While Nading Rhapsody continues to be aesthetically engrossing with its unparallelled fusion of contemporary ambient music with ritual chanting, old lullabies, folk songs, traditional tales and tribal dance elements, its latest offering, opulently titled Libretto Of Ensera: Sendi, is arguably its most personal to date.

Here, “libretto”, an Italian term which refers to the lyrics either sung or spoken in musical works, effortlessly blends in with the equally melodious Iban word “ensera”, which translates to stories or tales. The result is an intensely haunting mix of storytelling, mystical and spiritual incantations entwined with the ritualistic sounds of the tribal drum beats and the tranquil decorative lute, the sape.

At the core of Nading Rhapsody’s new work is inspiration derived from the pua kumbu, a ceremonial cotton cloth particular to Sea Dayak peoples of Sarawak. Woven by the Iban women whose dreams are said to play an essential role in determining the intricate patterns, the sacred pua kumbu assists a longhouse community in reconnecting with its ancient past, while divining predictions for a prosperous future.

Lyricist Kulleh is the proud inheritor of his great-grandmother’s pua kumbu; her legacy as a consummate dream-weaver has ignited poetic inspiration for Nading Rhapsody’s latest work.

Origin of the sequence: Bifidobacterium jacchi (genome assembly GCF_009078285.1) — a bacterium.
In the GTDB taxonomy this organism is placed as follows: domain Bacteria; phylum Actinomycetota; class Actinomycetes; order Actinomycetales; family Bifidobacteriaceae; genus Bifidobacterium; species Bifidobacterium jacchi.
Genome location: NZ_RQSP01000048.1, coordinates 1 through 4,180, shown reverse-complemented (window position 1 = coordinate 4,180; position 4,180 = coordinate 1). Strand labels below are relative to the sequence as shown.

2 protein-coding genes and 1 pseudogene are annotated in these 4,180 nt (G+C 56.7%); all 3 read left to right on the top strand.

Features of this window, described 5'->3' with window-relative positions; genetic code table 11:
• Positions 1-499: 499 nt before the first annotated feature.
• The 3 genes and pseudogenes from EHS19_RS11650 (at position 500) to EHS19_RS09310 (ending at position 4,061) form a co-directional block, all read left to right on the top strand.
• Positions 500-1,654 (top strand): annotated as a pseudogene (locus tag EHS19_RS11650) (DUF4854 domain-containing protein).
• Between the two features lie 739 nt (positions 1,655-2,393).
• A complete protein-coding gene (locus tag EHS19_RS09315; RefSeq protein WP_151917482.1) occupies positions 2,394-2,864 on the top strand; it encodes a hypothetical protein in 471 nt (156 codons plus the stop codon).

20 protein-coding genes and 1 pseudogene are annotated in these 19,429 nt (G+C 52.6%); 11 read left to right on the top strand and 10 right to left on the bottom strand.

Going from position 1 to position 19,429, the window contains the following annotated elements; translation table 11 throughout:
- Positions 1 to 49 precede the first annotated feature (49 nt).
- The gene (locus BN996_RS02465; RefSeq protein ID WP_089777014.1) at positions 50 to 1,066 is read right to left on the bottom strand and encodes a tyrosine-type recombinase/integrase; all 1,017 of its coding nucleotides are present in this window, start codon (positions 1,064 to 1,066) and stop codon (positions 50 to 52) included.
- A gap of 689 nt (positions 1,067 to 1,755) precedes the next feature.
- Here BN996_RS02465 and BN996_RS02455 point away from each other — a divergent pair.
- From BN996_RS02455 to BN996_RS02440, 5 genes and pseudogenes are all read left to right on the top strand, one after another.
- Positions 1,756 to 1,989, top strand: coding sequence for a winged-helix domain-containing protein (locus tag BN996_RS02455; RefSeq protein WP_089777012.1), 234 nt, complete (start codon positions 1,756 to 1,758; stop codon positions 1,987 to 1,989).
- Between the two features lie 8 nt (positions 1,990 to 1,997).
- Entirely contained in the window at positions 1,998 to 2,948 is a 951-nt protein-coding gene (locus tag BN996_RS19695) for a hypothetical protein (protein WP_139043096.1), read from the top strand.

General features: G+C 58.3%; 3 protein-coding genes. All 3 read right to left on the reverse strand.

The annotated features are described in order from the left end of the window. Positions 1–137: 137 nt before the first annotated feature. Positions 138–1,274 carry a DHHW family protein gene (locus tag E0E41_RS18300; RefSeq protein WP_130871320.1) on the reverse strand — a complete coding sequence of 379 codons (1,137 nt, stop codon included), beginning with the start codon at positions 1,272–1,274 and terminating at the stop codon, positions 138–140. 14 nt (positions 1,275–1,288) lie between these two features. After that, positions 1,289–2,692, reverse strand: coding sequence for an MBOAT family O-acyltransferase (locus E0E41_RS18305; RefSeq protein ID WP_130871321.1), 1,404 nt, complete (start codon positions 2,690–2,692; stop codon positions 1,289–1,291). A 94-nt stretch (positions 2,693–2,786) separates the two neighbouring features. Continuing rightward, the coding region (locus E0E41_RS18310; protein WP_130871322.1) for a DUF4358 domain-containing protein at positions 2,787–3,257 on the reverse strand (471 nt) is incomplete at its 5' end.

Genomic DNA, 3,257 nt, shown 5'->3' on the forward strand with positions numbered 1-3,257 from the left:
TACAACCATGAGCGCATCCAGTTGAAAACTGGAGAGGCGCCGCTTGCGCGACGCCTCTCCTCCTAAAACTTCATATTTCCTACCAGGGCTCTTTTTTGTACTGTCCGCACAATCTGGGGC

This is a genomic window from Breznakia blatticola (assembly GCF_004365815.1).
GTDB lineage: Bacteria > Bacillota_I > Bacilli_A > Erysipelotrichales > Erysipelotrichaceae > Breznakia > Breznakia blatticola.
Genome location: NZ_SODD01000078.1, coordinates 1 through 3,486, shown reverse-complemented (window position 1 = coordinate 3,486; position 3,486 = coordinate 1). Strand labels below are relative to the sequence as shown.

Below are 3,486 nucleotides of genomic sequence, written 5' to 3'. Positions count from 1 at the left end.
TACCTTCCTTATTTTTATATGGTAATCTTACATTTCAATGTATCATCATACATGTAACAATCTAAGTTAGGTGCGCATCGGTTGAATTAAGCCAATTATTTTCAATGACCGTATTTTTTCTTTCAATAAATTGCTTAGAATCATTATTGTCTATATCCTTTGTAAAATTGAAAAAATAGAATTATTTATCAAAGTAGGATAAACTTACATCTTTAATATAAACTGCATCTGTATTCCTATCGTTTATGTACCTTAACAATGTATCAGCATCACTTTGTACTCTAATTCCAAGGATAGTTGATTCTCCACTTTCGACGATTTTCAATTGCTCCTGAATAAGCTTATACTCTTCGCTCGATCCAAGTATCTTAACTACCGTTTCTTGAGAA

“The traditional Iban believe that they can gain knowledge of the future through omens and dreams,” explains Kulleh. “It’s for this reason that Iban leaders of the past intentionally sought dreams for guidance.”

According to Kulleh, many venture to solitary places to sleep in order to meet the spirits from whom they hope to receive charms which assure them either of their invulnerability or success in war. Dreams could also reveal prosperity in farming and trading, or special powers to cure the sick.

The origins of weaving the pua kumbu is steeped in the storytelling tradition of Sarawak, but more often than not revolve around the lovers Menggin, the hunter, and Dara Tinchin Temaga, the daughter of an immortal tribe who is said to possess the secrets of dyeing and weaving cloth. Those secrets are revealed in the dreams of the chosen women weavers who, through their art, bring the longhouse community closer to the gods.